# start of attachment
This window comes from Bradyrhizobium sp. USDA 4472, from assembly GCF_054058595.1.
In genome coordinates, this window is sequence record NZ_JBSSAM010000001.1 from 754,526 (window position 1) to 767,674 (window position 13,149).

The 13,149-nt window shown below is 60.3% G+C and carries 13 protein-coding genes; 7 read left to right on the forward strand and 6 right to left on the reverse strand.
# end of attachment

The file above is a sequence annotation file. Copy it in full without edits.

This window comes from Bradyrhizobium sp. USDA 4472, from assembly GCF_054058595.1.
In genome coordinates, this window is sequence record NZ_JBSSAM010000001.1 from 754,526 (window position 1) to 767,674 (window position 13,149).

The 13,149-nt window shown below is 60.3% G+C and carries 13 protein-coding genes; 7 read left to right on the forward strand and 6 right to left on the reverse strand.